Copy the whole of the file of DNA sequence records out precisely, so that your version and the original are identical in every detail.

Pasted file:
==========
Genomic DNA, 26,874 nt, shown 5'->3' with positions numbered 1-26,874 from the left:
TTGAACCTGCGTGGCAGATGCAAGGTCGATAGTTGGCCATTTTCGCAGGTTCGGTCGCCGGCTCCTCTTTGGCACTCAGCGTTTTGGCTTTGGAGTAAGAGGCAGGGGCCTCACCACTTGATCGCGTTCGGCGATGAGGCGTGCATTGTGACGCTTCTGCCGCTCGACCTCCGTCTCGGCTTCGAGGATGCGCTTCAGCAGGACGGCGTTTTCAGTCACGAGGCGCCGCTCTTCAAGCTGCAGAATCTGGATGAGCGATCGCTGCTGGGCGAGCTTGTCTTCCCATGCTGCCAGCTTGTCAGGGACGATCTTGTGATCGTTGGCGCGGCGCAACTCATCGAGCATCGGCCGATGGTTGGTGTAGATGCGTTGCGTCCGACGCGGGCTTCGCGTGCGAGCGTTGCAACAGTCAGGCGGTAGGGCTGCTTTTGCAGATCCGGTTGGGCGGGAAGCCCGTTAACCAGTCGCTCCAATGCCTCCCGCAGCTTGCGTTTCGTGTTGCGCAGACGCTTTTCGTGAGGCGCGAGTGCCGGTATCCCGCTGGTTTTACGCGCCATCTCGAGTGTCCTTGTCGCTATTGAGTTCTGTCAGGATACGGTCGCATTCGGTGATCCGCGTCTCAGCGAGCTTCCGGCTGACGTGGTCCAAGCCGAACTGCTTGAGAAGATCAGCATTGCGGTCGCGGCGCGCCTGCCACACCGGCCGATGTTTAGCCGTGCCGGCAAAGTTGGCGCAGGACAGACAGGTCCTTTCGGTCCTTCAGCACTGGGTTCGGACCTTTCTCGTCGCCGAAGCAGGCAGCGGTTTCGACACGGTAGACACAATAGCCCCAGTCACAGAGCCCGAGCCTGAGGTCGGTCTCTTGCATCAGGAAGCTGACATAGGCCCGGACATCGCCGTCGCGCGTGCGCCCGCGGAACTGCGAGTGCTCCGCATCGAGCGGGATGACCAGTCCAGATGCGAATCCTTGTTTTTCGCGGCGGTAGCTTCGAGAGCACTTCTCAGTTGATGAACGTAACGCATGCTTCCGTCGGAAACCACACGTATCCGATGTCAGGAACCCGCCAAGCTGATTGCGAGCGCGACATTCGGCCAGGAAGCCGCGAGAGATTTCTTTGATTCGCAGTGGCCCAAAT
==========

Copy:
Genomic DNA, 26,874 nt, shown 5'->3' with positions numbered 1-26,874 from the left:
TTGAACCTGCGTGGCAGATGCAAGGTCGATAGTTGGCCATTTTCGCAGGTTCGGTCGCCGGCTCCTCTTTGGCACTCAGCGTTTTGGCTTTGGAGTAAGAGGCAGGGGCCTCACCACTTGATCGCGTTCGGCGATGAGGCGTGCATTGTGACGCTTCTGCCGCTCGACCTCCGTCTCGGCTTCGAGGATGCGCTTCAGCAGGACGGCGTTTTCAGTCACGAGGCGCCGCTCTTCAAGCTGCAGAATCTGGATGAGCGATCGCTGCTGGGCGAGCTTGTCTTCCCATGCTGCCAGCTTGTCAGGGACGATCTTGTGATCGTTGGCGCGGCGCAACTCATCGAGCATCGGCCGATGGTTGGTGTAGATGCGTTGCGTCCGACGCGGGCTTCGCGTGCGAGCGTTGCAACAGTCAGGCGGTAGGGCTGCTTTTGCAGATCCGGTTGGGCGGGAAGCCCGTTAACCAGTCGCTCCAATGCCTCCCGCAGCTTGCGTTTCGTGTTGCGCAGACGCTTTTCGTGAGGCGCGAGTGCCGGTATCCCGCTGGTTTTACGCGCCATCTCGAGTGTCCTTGTCGCTATTGAGTTCTGTCAGGATACGGTCGCATTCGGTGATCCGCGTCTCAGCGAGCTTCCGGCTGACGTGGTCCAAGCCGAACTGCTTGAGAAGATCAGCATTGCGGTCGCGGCGCGCCTGCCACACCGGCCGATGTTTAGCCGTGCCGGCAAAGTTGGCGCAGGACAGACAGGTCCTTTCGGTCCTTCAGCACTGGGTTCGGACCTTTCTCGTCGCCGAAGCAGGCAGCGGTTTCGACACGGTAGACACAATAGCCCCAGTCACAGAGCCCGAGCCTGAGGTCGGTCTCTTGCATCAGGAAGCTGACATAGGCCCGGACATCGCCGTCGCGCGTGCGCCCGCGGAACTGCGAGTGCTCCGCATCGAGCGGGATGACCAGTCCAGATGCGAATCCTTGTTTTTCGCGGCGGTAGCTTCGAGAGCACTTCTCAGTTGATGAACGTAACGCATGCTTCCGTCGGAAACCACACGTATCCGATGTCAGGAACCCGCCAAGCTGATTGCGAGCGCGACATTCGGCCAGGAAGCCGCGAGAGATTTCTTTGATTCGCAGTGGCCCAAAT